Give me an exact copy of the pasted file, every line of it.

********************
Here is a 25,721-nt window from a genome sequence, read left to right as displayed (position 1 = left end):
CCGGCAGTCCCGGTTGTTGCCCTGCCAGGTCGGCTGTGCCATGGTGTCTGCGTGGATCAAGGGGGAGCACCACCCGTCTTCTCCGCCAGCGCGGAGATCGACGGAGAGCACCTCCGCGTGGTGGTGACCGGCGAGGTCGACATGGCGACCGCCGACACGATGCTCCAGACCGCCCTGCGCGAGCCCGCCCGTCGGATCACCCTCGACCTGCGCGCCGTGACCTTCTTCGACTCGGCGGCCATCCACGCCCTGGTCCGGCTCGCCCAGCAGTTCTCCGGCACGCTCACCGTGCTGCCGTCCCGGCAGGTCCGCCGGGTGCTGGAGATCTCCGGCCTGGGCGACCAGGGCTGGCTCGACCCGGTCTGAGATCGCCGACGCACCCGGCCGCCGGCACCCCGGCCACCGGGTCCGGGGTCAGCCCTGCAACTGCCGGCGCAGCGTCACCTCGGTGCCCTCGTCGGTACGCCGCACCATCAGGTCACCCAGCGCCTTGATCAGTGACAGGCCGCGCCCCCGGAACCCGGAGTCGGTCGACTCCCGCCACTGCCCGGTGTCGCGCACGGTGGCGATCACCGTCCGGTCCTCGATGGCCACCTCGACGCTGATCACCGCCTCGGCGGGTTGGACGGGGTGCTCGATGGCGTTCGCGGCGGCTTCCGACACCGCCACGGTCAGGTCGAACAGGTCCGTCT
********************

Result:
Here is a 25,721-nt window from a genome sequence, read left to right as displayed (position 1 = left end):
CCGGCAGTCCCGGTTGTTGCCCTGCCAGGTCGGCTGTGCCATGGTGTCTGCGTGGATCAAGGGGGAGCACCACCCGTCTTCTCCGCCAGCGCGGAGATCGACGGAGAGCACCTCCGCGTGGTGGTGACCGGCGAGGTCGACATGGCGACCGCCGACACGATGCTCCAGACCGCCCTGCGCGAGCCCGCCCGTCGGATCACCCTCGACCTGCGCGCCGTGACCTTCTTCGACTCGGCGGCCATCCACGCCCTGGTCCGGCTCGCCCAGCAGTTCTCCGGCACGCTCACCGTGCTGCCGTCCCGGCAGGTCCGCCGGGTGCTGGAGATCTCCGGCCTGGGCGACCAGGGCTGGCTCGACCCGGTCTGAGATCGCCGACGCACCCGGCCGCCGGCACCCCGGCCACCGGGTCCGGGGTCAGCCCTGCAACTGCCGGCGCAGCGTCACCTCGGTGCCCTCGTCGGTACGCCGCACCATCAGGTCACCCAGCGCCTTGATCAGTGACAGGCCGCGCCCCCGGAACCCGGAGTCGGTCGACTCCCGCCACTGCCCGGTGTCGCGCACGGTGGCGATCACCGTCCGGTCCTCGATGGCCACCTCGACGCTGATCACCGCCTCGGCGGGTTGGACGGGGTGCTCGATGGCGTTCGCGGCGGCTTCCGACACCGCCACGGTCAGGTCGAACAGGTCCGTCT